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How to turn an AXC F 2152 into an AWS Greengrass device

Martin PLCnext Team 19 February 2020 min. read
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Starting with firmware version 2020.0, AXC F 2152 devices are now “Docker Ready”. A guide showing how to install Balena Engine on an AXC F 2152 is available in Github.

This tutorial demonstrates how an OCI container can be used to easily turn an AXC F 2152 into an AWS IoT Greengrass device.


  • Install Balena Engine on an AXC F 2152 by following the getting started guide.
  • You will need an Amazon Web Services (AWS) account in order to configure, deploy and test your IoT Greengrass device configuration.It is also highly recommended that the following steps be performing:
  • Work through the tutorial “Running AWS IoT Greengrass in a Docker Container” on a standard Linux distribution like Debian or Ubuntu.
  • Deploy and test a Lambda function to that IoT Greengrass “device”.This will help you to get familiar with the process of building, installing and using an AWS IoT Greengrass docker container. It will also prove that your Greengrass group configuration can be deployed successfully to a Greengrass device, before you start working with the AXC F 2152.


Once you have successfully deployed and tested a Greengrass group configuration in a Debian-based docker container (for example), shut down that container and proceed with the following steps:

  1. Log on to the PLC as admin.
  2. Download and extract the AWS IoT Greengrass Core image source files to the PLC$ cd ~ $ wget $ tar -xf aws-greengrass-docker-1.10.0.tar.gz $ rm aws-greengrass-docker-1.10.0.tar.gz $ cd aws-greengrass-docker-1.10.0
  3. Edit the DockerfileThe Greengrass image does not include python 3.7, which is needed for the Lambda function used in the AWS tutorial. So, change the base image from the standard alpine image, to an image that includes python 3.7:
    • Open the file Dockerfile.alpine-armv7l in your favourite editor (e.g. nano or vi).
    • Change the base image (on the first line) from arm32v7/alpine:3.9 to arm32v7/python:3.7-alpine
    If you want to include Java support in your image, add the following to the Dockerfile:RUN apk add openjdk8-jre && ln -s /usr/bin/java /usr/local/bin/java8If you choose not to install Java in your image, you must disable Stream Manager in your Greengrass Group configuration.
  4. Build the docker imageThe file in the image source directory includes detailed instructions for building the image for Raspberry Pi. This procedure will also work for the AXC F 2152.In summary – from the aws-greengrass-docker-1.10.0 directory:$ su $ echo 1 > /proc/sys/fs/protected_hardlinks $ echo 1 > /proc/sys/fs/protected_symlinks $ balena-engine build -t "armv7l/aws-iot-greengrass:1.10.0" -f Dockerfile.alpine-armv7l ./ $ balena-engine imagesYou should see the image that you have just built.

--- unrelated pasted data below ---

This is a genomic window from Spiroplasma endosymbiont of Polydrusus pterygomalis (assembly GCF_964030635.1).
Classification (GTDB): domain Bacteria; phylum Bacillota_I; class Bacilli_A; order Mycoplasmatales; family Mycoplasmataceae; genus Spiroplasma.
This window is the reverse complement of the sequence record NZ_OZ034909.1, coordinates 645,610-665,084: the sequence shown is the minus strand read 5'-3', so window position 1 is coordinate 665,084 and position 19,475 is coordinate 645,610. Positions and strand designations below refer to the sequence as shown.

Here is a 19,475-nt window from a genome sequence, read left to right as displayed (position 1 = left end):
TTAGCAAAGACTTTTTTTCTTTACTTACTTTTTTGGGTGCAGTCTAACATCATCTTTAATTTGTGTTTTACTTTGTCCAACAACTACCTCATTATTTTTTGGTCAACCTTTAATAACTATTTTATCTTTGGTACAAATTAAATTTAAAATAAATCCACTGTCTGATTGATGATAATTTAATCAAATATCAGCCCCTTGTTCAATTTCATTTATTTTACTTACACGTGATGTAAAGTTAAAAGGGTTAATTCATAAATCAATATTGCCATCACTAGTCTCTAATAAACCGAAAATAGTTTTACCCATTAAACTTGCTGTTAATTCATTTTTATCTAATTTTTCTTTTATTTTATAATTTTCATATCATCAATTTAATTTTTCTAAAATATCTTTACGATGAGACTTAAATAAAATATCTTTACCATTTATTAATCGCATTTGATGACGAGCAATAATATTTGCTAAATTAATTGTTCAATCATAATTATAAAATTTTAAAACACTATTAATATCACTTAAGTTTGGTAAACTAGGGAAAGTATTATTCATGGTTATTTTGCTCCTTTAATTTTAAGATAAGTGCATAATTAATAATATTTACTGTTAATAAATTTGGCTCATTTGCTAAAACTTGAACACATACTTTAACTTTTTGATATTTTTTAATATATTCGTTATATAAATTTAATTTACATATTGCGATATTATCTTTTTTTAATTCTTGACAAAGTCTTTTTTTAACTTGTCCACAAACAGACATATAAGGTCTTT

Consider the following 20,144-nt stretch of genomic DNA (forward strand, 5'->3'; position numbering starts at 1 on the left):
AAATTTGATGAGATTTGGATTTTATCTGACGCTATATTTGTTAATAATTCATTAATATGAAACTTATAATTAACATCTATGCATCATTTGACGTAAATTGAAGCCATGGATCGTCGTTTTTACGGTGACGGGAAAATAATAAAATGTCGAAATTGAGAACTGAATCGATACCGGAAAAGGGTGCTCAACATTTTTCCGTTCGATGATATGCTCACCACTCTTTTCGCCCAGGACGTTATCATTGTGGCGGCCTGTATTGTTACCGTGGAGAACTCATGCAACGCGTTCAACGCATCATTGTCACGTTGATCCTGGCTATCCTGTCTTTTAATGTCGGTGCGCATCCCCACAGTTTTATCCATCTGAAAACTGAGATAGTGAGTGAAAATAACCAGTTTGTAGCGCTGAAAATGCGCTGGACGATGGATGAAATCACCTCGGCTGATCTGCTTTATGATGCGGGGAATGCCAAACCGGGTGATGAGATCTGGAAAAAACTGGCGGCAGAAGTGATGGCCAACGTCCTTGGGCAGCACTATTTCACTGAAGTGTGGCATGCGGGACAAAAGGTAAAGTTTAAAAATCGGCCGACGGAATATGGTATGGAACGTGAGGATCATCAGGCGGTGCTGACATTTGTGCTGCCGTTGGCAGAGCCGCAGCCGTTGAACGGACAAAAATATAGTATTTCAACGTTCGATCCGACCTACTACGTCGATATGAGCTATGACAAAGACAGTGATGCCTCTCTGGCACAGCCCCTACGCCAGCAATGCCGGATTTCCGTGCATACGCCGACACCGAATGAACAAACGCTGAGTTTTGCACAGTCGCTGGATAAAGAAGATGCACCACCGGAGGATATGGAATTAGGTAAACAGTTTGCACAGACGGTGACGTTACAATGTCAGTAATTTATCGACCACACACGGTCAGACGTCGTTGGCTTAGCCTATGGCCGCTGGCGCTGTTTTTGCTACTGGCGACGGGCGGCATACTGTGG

5. Install AWS configuration and certificates on the AXC F 2152Download the AWS config and certs directories to the PLC – the same ones that you used when following the tutorial on the AWS website. From your desktop Linux directory containing these directories, execute the following commands:$ scp -r config admin@ $ scp -r certs admin@ that the IP address in the above commands must match the IP address of your PLC)
  6. Start the containerOn the PLC, as root user:$ balena-engine run --rm -it --name aws-iot-greengrass \ --entrypoint / \ -v /opt/plcnext/aws-greengrass-docker-1.10.0/certs:/greengrass/certs \ -v /opt/plcnext/aws-greengrass-docker-1.10.0/config:/greengrass/config \ -p 8883:8883 \ armv7l/aws-iot-greengrass:1.10.0
  7. Deploy and test the Greengrass group configurationFrom your AWS account, deploy your Greengrass group configuration to the AXC F 2152.You should now see MQTT messages being sent from the AXC F 2152 to your AWS MQTT broker on the hello/world topic.


If you get the error “Unable to find java or java8 executables” when deploying the group configuration, then disable Stream Manager.


Please ask any questions related to this article in the PLCnext Community Forum, under the category “Container @ PLCnext (Docker, Moby, balena)”


Thank you to Jan Christoph Müller and Marcel Luhmann for their help with the procedure described in this article.


The Makers Blog shows applications and user stories of community members that are not tested or reviewed by Phoenix Contact. Use them at your own risk.


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